What is asthma?
Asthma is a common respiratory condition where the muscles around the walls of the airways tighten due to an asthmatic trigger. This makes the passageway narrower and the lining of the airways becomes inflamed and start to swell. Sometimes mucus also builds up which can make the airways more narrow.
WHAT CAUSES IT?
We still don’t know what the exact cause for asthma is. Usually it’s related to someone’s predisposition to the condition because of genetic family history. But there are various triggers that often activate asthma. Some of these are:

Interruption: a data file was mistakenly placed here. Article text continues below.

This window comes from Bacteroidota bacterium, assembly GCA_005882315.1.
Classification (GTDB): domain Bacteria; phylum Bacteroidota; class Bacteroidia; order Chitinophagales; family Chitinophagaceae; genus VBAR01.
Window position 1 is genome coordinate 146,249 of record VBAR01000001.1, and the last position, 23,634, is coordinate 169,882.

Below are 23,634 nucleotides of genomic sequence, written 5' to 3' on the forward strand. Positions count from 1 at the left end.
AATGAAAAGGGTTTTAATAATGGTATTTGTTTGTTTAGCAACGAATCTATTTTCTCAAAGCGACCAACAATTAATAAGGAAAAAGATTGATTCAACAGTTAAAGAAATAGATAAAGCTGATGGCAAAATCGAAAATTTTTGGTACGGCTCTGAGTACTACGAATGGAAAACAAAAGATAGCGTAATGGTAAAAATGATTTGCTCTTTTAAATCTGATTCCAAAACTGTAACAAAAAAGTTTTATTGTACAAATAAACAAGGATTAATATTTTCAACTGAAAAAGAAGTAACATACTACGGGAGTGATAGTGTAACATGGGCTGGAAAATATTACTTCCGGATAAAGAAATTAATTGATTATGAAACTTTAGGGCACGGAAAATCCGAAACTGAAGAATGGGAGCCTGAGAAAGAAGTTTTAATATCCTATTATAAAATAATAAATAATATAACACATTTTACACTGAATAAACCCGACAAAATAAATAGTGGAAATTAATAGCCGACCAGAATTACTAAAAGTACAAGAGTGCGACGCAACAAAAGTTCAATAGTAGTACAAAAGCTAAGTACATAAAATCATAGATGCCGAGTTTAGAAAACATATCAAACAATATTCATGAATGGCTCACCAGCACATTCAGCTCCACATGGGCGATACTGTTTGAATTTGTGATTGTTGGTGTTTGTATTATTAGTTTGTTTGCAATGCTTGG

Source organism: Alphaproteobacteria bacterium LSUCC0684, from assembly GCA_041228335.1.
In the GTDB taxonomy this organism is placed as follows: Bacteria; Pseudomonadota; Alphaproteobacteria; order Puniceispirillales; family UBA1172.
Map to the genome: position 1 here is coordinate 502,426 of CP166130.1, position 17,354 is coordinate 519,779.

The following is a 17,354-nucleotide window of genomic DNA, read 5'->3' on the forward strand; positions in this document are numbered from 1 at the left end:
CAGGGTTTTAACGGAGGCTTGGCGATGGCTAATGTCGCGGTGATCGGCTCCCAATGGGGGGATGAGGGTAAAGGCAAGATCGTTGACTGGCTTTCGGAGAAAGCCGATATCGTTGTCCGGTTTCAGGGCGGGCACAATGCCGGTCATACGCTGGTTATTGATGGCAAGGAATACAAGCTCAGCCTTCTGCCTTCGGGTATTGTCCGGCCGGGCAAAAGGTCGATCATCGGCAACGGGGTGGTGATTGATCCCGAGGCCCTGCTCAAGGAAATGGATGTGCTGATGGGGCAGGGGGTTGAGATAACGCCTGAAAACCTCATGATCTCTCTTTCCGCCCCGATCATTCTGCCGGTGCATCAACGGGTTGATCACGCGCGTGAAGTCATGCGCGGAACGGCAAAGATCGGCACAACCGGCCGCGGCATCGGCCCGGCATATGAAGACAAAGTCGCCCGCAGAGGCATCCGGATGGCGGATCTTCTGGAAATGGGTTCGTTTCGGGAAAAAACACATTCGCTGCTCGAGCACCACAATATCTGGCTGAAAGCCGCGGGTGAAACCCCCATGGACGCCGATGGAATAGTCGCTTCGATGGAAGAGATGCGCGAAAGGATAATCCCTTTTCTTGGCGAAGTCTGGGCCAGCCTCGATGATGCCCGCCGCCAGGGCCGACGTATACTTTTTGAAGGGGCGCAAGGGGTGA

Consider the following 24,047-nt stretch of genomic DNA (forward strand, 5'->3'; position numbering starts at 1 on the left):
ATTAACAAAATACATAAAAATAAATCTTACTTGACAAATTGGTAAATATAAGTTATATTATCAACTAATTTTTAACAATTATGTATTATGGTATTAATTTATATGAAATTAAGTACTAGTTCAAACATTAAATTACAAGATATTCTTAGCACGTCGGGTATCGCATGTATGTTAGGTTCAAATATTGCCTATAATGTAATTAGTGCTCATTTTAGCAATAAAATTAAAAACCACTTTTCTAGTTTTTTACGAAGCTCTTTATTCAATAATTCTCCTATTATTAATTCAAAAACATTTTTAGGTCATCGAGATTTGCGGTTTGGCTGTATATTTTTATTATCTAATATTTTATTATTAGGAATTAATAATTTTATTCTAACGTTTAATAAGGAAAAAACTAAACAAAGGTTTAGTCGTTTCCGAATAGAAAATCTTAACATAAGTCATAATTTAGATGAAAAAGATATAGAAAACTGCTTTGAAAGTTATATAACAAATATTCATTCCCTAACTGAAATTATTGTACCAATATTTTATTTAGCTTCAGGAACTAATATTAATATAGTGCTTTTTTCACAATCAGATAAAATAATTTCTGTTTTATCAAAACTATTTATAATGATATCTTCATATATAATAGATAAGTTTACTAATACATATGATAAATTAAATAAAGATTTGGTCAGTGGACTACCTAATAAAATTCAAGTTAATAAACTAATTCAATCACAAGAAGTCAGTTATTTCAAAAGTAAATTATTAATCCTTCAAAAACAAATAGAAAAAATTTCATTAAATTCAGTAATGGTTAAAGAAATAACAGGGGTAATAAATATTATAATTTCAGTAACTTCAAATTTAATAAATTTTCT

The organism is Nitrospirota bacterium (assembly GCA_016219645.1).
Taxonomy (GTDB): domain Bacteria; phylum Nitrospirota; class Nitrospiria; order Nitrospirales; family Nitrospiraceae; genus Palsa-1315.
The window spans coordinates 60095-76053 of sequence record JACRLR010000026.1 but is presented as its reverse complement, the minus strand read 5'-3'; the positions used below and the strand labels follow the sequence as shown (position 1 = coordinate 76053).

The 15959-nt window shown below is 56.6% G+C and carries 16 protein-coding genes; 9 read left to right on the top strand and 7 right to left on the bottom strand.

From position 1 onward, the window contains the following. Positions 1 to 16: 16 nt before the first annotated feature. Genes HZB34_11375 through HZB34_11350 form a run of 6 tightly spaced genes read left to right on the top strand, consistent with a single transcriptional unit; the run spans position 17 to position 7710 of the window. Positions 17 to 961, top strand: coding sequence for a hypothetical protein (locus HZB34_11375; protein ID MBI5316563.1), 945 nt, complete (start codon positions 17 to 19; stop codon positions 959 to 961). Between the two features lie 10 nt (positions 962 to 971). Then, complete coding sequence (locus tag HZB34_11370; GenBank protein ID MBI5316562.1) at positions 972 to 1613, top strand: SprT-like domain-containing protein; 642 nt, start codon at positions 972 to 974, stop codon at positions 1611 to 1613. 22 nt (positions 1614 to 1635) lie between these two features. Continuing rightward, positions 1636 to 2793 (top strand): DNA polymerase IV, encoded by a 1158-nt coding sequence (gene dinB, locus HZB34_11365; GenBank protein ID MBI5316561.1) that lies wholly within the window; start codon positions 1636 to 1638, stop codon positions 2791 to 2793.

- Viral infections – colds and flu.
- Climate and temperature changes (cold air in particular).
- Acute stress and emotional factors.
- Exercise and strenuous activity.
- Allergens (like dust mites, cats and other animal dander, grass and tree pollens, moulds, cockroaches).
- Gastroesophageal reflux disease (heartburn).
- Certain medications such as aspirin and anti-inflammatory medications and beta-blockers.
- Certain foods and food preservatives, although this is uncommon.
- Various chemicals in the workplace.
- Wood smoke and bush fires.
- Air pollution.
What Are We Doing About It?
The Institute for Respiratory Health’s medical trials for asthma explore new ways to prevent, and better understand asthma and improve its diagnosis and management.